Theaters. Photographs by Hiroshi Sugimoto. Text by Hans Belting and Hiroshi Sugimoto. Designed by Takaaki Matsumoto and Larissa Nowicki. Sonnabend Sundell Editions and Eyestorm, New York and London, 2000. 224 pp. Small folio. BOLDLY SIGNED on front free-endaper. Hardbound with silk-screened, laminated boards. Silver board slipcase. 96 quadratone illustrations printed by Meridian Printing Quadratone separations by Robert J. Hennessey. Includes exhibition history, bibliography and index.
To see a wide sampling of Sugimoto's work as well as a comprehensive bio and bibliography, visit his official web site.
Near Fine+ in Near Fine case; trace of rubbing; slight bump at base of spine; case with some wear and scuffing; light abrasion at extremities.
For more than a decade, photographer Hiroshi Sugimoto and graphic designer Takaaki Matsumoto have been collaborating on a series of unclassifiable books that seem to hover between catalogue and conceptual art. They document several series of works, including seascapes, the Sea of Buddhas, wax museum figures, and theaters, perhaps their most haunting project. In Sugimoto's words, 'These books are attempts to translate my work into another medium, to create another way of experiencing it...' [Sugimoto's] work has often been compared to aspects of Zen, but Sugimoto dismisses the comparison. "What is Zen?" he asks, "Zen is so easy. It is anything you like." Sugimoto's true affinity is with conceptual art, particularly those pieces that explore ideas of seriality and discontinuity. The Theaters series has greater kinship to Walter de Maria's "Broken Kilometer" than it does to the sound of one hand clapping. How then to capture light in the blackness of ink and allow freedom from a narrative straightjacket in a book format? Enter Takaaki Matsumoto, founder of Matsumoto, Inc., perhaps the one designer with the confidence and the humility to achieve the transplantation...'When it comes to my work, no design is good design." Matsumoto agrees: 'The book should be a source for imagining, not a distraction to the imagination.'"--Lyle Rexler, Hiroshi Sugimoto: Theaters, Graphis, Jul/Aug 2001.
Hiroshi Sugimoto: Nature Of Light. With text by Sugimoto and Shimizu Minoru. Photographs by Sugimoto and others. Izu Photo Museum, 2009. 151 pp. Quarto. First edition. SIGNED on front free-endpaper. Hardbound in photo-illustrated dust jacket. Black-and-white and color reproductions. Texts in English and Japanese.
Tiny trace of wear to tips of jacket; otherwise Fine+/Fine
Catalogue for the inaugural show at the Izu Photo Museum.
"Internationally renowned for his photographic works, Hiroshi Sugimoto has recently expanded his activities to include architectural projects. This exhibition features his new work and will be held in the first architectural space that the artist has also designed.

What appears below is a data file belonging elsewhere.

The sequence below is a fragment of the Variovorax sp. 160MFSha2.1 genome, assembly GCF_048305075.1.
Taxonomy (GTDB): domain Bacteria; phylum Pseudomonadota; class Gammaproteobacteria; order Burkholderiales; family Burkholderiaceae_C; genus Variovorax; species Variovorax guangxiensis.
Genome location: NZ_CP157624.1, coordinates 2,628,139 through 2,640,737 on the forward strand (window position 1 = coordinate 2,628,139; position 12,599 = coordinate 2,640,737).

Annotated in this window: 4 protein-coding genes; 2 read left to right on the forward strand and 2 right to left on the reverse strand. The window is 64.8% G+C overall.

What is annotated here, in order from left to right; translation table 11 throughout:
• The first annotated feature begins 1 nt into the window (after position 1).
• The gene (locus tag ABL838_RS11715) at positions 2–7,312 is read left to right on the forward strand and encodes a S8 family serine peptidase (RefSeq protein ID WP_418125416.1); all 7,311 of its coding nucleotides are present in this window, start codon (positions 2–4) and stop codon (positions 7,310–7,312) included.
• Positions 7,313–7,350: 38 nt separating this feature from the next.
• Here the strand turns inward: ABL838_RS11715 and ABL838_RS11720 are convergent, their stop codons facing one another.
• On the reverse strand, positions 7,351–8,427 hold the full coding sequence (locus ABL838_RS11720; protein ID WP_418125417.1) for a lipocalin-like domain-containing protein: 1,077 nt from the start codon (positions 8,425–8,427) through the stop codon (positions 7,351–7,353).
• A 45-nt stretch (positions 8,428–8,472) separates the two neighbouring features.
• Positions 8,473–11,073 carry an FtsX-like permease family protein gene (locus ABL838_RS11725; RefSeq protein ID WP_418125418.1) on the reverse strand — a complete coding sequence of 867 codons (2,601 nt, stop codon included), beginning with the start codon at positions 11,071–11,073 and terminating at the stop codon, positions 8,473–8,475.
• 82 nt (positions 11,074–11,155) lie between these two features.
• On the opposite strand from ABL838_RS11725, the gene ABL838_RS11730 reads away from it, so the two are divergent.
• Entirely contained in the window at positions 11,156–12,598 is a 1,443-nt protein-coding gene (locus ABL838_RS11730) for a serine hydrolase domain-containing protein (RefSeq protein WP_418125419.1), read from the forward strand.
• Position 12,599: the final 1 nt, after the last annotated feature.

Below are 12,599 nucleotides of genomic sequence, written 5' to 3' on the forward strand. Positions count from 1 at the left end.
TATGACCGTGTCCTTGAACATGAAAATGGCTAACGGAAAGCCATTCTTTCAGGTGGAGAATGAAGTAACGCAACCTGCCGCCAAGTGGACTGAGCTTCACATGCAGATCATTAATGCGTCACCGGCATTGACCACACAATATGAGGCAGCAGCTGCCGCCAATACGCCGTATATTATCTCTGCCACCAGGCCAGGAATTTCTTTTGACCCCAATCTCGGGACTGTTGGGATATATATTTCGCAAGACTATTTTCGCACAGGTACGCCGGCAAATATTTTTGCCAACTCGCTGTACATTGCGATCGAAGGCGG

The exhibition begins with a group of photographs created in homage to William Henry Fox Talbot, a pioneer of photography. Titled "Photogenic Drawing," these photographs were printed from paper negatives produced by Talbot 170 years ago. Sugimoto has effectively played variations on the original scores provided by Talbot's negatives, transferring to a different medium images that would otherwise disappear and be lost to obscurity.
To create "Lightning Fields," Sugimoto ran electric current directly over the film and printed the results. This series is also related to Talbot since it recalls the experiments that he carried out—and eventually discontinued—with electrical discharge in his work as a scientist. The title of the exhibition, HIROSHI SUGIMOTO: NATURE OF LIGHT, resonates with Talbot's The Pencil of Nature, the first book to be illustrated with photographs, recalling the original means by which photography portraits were made. We hope you will enjoy this requiem to silver nitrate photography created by a contemporary artist who has long been involved in making photographs about photographs."--Izu Museum
L'Histoire de L'Histoire. Photographs and text by Hiroshi Sugimoto. Publishing House Rikuyosha, 2004. 165 pp. Tall quarto. SIGNED on front free-endpaper. Hardbound in photo-illustrated dust jacket. Black-and-white and color reproductions.
With SIGNED presentation letter to the artist Mariko Mori (dated November 29, 2004 and printed on Sugimoto Studio letterhead). "This is the first book I have written by myself," says Sugimoto, "without a curator's essay, nor art critic's writing, nor art historians statement. All complaints mus be written directly to the artist."
"Contemporary art and ancient art are like oil and water: seemingly opposite poles. Yet for the longest time now, I have found the two melding ineffably together into one, more like water and air. Living with pieces of ancient and medieval art, I have come to feel that I might borrow upon some small increment of their beauty, so as to transplant that power into my own words. Seen here are seascapes informed by both my mentor, ancient art, and that unworthy pupil, my contemporay art. The remarks that follow constitute what I have been able to learn about the various orginal pieces, embellished slightly perhaps by my imagination."--Hiroshi Sugimoto